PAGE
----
Harry Truman famously said of his successor Dwight Eisenhower shortly before Eisenhower took office: “Poor Ike, he won’t know what to do. He’ll sit here and bark orders but nobody will listen. It won’t be a thing like the Army.”

Harry had a point. But he forgot that before Ike was a 5-star general, he was a lieutenant. Ike didn’t get to be the Supreme Allied Commander for the most important war in human history without first paying his dues and learning to deal with people equal and more powerful than him.

I think that Donald Trump’s greatest weakness was that he spent his entire career negotiating from positions of strength. His brand was built on being a great negotiator, but in reality, he inherited a large fortune from his father that allowed him to “negotiate” by threatening to take his ball (of cash) and go home (to a penthouse) if the party on the other side of the table didn’t capitulate to him.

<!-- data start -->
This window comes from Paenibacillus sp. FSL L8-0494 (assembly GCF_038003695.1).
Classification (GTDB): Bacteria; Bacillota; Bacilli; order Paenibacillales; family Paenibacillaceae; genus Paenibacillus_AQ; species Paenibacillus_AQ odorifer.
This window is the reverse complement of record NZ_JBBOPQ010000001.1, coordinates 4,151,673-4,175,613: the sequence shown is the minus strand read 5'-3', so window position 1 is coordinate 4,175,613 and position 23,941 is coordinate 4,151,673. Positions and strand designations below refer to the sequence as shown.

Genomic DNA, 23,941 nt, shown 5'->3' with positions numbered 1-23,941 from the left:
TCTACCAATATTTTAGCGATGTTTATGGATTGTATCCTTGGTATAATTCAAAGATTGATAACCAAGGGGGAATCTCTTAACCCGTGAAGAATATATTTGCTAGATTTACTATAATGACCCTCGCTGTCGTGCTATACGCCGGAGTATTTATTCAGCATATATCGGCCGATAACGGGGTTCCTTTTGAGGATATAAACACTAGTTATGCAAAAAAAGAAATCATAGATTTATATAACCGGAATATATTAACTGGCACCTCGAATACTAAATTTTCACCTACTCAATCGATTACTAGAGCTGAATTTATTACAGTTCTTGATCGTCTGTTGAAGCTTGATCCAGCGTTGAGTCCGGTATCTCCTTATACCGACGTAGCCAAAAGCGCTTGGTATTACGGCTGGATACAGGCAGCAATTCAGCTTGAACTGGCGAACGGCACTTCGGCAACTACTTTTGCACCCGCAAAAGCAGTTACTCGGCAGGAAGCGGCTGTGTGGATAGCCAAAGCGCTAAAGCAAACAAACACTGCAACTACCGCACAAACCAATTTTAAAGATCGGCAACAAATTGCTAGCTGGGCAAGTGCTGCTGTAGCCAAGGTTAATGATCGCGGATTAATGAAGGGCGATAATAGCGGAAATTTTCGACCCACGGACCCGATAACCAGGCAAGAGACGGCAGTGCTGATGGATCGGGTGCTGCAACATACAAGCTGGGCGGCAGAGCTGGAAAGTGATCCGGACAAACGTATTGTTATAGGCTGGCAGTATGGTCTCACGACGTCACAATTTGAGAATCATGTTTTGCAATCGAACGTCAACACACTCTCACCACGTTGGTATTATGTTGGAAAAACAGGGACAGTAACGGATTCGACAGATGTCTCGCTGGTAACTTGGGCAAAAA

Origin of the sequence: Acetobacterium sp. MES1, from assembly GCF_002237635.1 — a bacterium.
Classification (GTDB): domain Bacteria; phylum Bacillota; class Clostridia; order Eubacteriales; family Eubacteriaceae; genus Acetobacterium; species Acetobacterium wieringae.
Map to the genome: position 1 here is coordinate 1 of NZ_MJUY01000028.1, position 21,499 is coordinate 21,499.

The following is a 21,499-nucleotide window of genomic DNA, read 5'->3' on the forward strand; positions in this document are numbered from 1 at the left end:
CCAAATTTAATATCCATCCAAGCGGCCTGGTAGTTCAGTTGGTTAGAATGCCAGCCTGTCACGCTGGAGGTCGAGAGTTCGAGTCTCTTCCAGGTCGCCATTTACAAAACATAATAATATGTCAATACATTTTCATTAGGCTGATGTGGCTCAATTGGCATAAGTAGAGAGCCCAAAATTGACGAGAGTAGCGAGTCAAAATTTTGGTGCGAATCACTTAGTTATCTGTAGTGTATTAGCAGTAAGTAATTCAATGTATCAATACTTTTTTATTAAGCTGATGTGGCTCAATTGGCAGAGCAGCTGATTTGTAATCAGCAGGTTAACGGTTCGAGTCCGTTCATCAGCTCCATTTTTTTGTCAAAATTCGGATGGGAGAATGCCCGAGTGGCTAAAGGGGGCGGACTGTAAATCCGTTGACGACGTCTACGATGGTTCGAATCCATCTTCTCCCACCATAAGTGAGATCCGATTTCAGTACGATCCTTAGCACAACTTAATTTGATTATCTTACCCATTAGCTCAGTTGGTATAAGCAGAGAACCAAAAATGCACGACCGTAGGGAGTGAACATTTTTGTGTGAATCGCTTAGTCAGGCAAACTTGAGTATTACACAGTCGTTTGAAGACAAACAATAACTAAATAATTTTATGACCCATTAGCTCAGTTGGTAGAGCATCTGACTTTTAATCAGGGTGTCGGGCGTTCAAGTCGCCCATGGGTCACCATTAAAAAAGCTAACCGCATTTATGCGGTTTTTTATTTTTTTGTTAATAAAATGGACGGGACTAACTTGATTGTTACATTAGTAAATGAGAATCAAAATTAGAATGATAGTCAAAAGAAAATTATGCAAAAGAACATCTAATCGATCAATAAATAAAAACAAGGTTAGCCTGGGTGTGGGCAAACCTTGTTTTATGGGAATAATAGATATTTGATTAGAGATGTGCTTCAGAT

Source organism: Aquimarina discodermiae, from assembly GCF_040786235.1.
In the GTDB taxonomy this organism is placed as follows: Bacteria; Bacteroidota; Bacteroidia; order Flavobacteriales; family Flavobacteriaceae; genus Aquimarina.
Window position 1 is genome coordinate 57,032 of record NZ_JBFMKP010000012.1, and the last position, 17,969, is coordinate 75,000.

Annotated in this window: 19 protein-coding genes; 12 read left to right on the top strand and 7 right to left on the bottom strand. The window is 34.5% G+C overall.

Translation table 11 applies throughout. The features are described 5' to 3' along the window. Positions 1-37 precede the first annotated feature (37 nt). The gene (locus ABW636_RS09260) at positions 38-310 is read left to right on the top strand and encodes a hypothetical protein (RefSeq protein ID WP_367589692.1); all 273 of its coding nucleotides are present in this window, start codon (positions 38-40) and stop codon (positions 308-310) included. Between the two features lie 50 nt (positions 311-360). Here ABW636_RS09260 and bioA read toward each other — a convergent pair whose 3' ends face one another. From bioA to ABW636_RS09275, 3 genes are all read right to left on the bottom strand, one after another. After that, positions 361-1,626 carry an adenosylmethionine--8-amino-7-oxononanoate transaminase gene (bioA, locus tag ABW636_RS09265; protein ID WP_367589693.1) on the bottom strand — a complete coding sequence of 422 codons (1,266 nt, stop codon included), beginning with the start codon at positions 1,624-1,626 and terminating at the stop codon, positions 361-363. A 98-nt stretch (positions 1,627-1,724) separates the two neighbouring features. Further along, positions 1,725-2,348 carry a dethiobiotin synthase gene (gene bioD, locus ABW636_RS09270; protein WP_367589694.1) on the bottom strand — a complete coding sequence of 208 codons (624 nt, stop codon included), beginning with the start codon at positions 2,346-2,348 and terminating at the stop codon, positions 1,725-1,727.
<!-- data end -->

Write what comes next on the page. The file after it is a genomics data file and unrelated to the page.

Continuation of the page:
Unfortunately for him, once in the White House the “Truman Theory” proved to be true for him. Thanks to a little detail in the Constitution known as the separation of powers, Presidents have no power over legislators. You either negotiate with them as equals, or you fail.

On the other hand, I think that Joe Biden’s greatest weakness is that thanks to his party’s decision to get behind the “guy next in line”, he has been promoted to his level of incompetence. The Peter Principle (named for the originator of the concept) holds that in any organization, high performers will be promoted. If they perform well in their new role, they will be promoted again and again, until they reach a level where they can’t perform well. At that point, instead of being demoted down a level, they will remain in the job they aren’t quite capable of performing well. While Truman’s theory applies to outsiders coming into a new situation, the Peter Principle applies to insiders moving up the ladder of bureaucracy.